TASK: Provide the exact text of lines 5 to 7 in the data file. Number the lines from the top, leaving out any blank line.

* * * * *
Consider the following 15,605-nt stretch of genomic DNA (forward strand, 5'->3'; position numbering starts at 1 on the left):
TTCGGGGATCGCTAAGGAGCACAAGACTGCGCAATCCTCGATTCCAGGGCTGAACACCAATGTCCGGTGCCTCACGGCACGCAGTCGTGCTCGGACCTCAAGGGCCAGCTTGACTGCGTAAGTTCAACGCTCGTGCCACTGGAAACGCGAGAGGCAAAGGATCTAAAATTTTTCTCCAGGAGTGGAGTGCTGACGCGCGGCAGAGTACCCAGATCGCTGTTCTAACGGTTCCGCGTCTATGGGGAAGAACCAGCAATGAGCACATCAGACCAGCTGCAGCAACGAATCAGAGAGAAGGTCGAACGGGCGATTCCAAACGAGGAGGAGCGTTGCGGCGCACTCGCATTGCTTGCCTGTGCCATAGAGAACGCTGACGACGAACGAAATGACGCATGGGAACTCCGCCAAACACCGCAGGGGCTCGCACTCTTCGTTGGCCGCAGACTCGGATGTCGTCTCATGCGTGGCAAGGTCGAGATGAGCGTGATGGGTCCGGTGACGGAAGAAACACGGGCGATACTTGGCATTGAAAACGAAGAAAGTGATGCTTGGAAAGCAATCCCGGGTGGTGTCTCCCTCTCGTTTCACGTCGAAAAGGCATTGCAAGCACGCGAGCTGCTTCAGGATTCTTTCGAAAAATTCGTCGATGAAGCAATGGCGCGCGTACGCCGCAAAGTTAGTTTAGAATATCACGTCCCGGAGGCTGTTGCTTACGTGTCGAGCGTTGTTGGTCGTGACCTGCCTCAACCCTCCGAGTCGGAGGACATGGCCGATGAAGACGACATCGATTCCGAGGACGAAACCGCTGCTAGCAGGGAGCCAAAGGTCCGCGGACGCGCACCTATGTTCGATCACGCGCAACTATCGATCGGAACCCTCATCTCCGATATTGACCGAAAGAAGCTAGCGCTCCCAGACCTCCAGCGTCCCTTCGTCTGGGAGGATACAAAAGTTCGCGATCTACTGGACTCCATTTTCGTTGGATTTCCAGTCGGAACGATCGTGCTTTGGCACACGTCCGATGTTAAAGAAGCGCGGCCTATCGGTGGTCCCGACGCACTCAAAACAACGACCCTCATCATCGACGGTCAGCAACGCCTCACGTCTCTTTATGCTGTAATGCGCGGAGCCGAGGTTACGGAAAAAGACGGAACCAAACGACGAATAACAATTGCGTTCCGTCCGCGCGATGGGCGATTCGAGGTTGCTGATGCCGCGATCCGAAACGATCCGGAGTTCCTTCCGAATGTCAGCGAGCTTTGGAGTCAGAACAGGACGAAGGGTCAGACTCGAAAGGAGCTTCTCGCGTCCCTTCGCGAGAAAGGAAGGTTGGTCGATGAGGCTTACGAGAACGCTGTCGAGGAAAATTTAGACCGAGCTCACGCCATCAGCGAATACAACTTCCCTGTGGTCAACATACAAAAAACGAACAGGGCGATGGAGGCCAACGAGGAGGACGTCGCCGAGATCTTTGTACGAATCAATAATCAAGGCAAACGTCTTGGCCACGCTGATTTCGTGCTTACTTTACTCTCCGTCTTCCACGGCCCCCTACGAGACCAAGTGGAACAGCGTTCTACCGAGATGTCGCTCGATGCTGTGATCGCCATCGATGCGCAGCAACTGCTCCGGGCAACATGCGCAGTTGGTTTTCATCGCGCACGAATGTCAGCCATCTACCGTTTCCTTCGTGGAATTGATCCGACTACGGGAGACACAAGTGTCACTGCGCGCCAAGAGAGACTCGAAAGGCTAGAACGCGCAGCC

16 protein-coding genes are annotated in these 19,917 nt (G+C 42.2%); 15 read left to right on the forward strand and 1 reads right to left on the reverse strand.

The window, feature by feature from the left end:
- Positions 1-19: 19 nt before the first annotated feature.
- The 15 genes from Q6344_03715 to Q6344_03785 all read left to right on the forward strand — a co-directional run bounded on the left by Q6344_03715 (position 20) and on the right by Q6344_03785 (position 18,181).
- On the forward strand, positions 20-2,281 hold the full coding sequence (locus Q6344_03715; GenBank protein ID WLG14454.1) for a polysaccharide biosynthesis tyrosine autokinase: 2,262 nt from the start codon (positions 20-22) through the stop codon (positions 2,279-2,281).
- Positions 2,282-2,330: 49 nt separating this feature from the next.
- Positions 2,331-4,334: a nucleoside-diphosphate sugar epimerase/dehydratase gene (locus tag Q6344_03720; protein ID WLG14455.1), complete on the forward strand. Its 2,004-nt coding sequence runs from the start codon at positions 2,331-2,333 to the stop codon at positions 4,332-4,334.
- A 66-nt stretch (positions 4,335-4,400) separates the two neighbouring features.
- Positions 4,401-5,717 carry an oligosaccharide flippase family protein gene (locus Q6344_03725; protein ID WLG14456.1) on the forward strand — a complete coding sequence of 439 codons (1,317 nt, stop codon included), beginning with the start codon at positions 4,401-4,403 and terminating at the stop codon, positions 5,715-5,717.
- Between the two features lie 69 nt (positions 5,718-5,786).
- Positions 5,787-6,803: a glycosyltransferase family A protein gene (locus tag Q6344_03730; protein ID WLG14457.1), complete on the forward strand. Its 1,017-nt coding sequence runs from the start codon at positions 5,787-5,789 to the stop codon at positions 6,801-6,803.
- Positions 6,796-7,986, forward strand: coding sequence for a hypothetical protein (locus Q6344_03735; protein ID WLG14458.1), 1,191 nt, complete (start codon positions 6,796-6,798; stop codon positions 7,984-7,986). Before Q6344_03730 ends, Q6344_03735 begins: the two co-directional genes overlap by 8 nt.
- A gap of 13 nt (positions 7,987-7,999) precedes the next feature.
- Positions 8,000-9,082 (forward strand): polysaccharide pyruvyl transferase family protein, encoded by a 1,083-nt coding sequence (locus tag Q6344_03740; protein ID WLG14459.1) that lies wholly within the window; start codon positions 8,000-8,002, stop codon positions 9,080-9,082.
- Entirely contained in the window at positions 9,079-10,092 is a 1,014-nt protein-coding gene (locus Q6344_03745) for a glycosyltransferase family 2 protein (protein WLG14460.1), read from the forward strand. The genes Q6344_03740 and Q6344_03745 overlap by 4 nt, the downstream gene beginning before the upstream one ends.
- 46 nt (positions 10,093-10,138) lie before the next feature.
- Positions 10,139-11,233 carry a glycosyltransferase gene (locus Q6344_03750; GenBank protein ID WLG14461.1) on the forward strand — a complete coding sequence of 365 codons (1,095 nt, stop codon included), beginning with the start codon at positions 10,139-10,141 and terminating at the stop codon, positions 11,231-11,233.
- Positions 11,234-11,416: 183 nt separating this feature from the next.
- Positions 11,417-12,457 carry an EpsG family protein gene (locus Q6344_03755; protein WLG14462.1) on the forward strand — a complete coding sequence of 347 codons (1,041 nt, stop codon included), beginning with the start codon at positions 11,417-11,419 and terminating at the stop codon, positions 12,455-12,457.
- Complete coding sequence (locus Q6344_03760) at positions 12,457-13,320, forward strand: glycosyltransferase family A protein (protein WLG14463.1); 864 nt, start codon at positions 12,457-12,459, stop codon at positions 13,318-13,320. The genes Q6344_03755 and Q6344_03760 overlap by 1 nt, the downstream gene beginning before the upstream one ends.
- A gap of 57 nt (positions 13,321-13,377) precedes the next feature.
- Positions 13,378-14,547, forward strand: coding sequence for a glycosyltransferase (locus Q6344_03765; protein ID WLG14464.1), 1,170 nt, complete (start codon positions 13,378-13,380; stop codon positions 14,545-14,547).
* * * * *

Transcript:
- Positions 1-19: 19 nt before the first annotated feature.
- The 15 genes from Q6344_03715 to Q6344_03785 all read left to right on the forward strand — a co-directional run bounded on the left by Q6344_03715 (position 20) and on the right by Q6344_03785 (position 18,181).
- On the forward strand, positions 20-2,281 hold the full coding sequence (locus Q6344_03715; GenBank protein ID WLG14454.1) for a polysaccharide biosynthesis tyrosine autokinase: 2,262 nt from the start codon (positions 20-22) through the stop codon (positions 2,279-2,281).